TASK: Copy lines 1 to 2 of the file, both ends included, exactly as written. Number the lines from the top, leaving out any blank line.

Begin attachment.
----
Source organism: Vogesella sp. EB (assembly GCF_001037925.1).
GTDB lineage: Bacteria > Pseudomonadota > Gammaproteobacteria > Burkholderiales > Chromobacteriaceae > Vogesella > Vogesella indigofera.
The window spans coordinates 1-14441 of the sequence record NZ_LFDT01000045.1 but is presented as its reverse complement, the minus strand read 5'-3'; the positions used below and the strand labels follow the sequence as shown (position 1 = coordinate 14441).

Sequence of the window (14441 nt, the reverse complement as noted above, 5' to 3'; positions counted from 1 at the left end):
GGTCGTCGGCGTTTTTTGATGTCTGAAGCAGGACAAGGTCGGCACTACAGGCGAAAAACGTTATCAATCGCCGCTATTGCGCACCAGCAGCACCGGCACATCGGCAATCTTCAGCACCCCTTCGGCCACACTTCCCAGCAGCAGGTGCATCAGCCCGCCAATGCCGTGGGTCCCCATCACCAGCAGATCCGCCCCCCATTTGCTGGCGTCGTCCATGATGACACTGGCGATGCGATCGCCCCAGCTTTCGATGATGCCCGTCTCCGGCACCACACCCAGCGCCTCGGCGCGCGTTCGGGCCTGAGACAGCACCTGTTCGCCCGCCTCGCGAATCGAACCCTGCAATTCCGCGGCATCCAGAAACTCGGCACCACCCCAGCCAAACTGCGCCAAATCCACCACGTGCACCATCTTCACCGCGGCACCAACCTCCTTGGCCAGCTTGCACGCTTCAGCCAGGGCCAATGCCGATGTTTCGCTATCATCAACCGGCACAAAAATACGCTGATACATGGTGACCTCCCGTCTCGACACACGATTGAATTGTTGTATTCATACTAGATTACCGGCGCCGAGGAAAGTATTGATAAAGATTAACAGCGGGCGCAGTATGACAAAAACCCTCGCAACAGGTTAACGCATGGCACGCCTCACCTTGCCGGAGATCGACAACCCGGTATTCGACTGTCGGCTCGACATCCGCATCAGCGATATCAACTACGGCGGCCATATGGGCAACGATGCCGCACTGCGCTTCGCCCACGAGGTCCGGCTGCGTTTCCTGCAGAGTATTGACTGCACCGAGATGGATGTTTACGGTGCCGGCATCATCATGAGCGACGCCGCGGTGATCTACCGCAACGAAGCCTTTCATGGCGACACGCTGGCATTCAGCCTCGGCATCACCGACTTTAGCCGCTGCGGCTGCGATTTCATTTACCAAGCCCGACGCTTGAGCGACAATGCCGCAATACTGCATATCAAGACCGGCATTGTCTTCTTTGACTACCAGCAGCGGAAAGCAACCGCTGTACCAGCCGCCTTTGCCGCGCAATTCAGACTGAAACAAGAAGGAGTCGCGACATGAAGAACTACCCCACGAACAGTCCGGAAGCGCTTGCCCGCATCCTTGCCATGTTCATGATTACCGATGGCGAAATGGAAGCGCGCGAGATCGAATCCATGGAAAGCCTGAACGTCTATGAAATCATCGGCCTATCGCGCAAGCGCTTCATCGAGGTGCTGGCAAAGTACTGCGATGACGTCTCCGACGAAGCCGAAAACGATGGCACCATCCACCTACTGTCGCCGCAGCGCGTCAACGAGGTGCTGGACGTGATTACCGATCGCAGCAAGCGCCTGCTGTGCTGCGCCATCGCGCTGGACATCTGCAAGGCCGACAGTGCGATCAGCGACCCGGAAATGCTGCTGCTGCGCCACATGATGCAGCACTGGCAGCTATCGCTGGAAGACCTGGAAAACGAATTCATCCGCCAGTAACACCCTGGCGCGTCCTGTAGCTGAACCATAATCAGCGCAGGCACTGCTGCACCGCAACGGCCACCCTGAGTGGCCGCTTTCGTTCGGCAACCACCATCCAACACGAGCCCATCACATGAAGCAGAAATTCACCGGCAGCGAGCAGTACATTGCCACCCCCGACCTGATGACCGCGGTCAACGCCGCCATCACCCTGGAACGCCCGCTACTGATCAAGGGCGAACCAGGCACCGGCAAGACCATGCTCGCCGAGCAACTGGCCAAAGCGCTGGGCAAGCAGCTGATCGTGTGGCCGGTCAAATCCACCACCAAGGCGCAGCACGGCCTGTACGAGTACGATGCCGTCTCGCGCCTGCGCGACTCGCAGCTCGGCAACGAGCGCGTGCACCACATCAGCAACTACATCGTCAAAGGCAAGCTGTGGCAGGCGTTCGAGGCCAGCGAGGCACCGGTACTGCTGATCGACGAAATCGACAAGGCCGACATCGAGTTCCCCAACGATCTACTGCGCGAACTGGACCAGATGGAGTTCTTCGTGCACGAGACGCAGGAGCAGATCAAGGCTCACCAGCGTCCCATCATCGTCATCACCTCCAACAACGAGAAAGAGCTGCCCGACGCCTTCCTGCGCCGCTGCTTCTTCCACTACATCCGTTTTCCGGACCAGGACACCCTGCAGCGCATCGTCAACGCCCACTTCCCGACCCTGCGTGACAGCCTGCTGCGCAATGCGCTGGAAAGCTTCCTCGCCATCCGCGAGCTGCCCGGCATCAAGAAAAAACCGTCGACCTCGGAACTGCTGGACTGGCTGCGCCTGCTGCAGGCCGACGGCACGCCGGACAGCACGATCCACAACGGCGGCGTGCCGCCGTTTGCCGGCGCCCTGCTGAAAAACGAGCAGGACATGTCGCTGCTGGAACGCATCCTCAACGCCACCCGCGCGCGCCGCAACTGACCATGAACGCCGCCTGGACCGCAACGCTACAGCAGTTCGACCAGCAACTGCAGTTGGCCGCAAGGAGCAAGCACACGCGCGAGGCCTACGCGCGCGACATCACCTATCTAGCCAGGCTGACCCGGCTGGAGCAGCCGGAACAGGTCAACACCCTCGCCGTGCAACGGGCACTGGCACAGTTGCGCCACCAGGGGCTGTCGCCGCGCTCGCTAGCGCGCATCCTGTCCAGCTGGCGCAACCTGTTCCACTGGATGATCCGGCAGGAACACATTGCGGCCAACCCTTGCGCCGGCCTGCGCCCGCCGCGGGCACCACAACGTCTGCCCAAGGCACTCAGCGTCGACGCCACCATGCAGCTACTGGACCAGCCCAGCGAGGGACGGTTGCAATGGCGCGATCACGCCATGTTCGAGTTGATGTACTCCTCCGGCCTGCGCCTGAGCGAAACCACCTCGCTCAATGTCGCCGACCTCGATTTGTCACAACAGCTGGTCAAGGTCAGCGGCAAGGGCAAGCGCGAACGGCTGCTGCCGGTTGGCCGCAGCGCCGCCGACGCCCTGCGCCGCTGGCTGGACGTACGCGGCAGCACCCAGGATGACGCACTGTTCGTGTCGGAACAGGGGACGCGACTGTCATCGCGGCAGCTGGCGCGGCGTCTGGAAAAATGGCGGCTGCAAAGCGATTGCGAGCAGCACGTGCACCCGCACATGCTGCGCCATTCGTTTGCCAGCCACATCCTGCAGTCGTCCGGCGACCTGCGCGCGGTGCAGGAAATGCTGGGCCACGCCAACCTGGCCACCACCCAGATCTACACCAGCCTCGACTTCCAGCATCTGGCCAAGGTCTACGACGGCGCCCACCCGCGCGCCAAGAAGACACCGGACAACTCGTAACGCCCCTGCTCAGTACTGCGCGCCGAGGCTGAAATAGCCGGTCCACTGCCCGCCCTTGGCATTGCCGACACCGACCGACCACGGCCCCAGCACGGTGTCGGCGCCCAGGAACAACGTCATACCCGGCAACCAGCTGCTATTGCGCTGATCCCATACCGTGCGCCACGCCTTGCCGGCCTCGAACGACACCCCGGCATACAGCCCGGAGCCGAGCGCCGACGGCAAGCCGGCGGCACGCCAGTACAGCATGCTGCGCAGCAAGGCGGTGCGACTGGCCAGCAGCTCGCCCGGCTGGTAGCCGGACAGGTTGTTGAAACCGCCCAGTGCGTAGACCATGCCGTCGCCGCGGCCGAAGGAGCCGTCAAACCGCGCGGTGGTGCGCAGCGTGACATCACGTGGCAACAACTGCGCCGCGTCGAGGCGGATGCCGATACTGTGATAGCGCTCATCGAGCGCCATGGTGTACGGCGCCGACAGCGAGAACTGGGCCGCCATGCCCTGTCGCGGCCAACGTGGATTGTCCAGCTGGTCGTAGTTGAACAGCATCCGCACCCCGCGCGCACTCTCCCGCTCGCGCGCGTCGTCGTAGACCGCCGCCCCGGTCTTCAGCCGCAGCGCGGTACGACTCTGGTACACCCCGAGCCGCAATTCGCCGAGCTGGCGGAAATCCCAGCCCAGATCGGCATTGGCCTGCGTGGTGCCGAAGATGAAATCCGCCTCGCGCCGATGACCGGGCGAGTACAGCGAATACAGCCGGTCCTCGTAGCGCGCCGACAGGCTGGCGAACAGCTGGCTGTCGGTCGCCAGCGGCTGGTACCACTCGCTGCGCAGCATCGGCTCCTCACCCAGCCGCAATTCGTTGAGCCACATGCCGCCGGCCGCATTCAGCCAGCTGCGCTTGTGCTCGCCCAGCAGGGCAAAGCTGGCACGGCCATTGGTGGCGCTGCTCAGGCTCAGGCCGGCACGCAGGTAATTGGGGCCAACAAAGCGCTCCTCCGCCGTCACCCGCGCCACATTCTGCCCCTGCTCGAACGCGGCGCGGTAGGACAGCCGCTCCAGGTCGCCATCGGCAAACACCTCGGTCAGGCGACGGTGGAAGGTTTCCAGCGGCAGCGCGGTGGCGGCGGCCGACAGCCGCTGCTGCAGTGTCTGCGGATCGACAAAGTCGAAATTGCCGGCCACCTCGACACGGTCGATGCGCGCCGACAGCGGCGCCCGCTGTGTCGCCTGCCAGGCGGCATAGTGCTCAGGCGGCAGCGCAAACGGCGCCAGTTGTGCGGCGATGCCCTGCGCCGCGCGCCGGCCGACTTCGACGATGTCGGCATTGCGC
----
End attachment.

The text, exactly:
Source organism: Vogesella sp. EB (assembly GCF_001037925.1).
GTDB lineage: Bacteria > Pseudomonadota > Gammaproteobacteria > Burkholderiales > Chromobacteriaceae > Vogesella > Vogesella indigofera.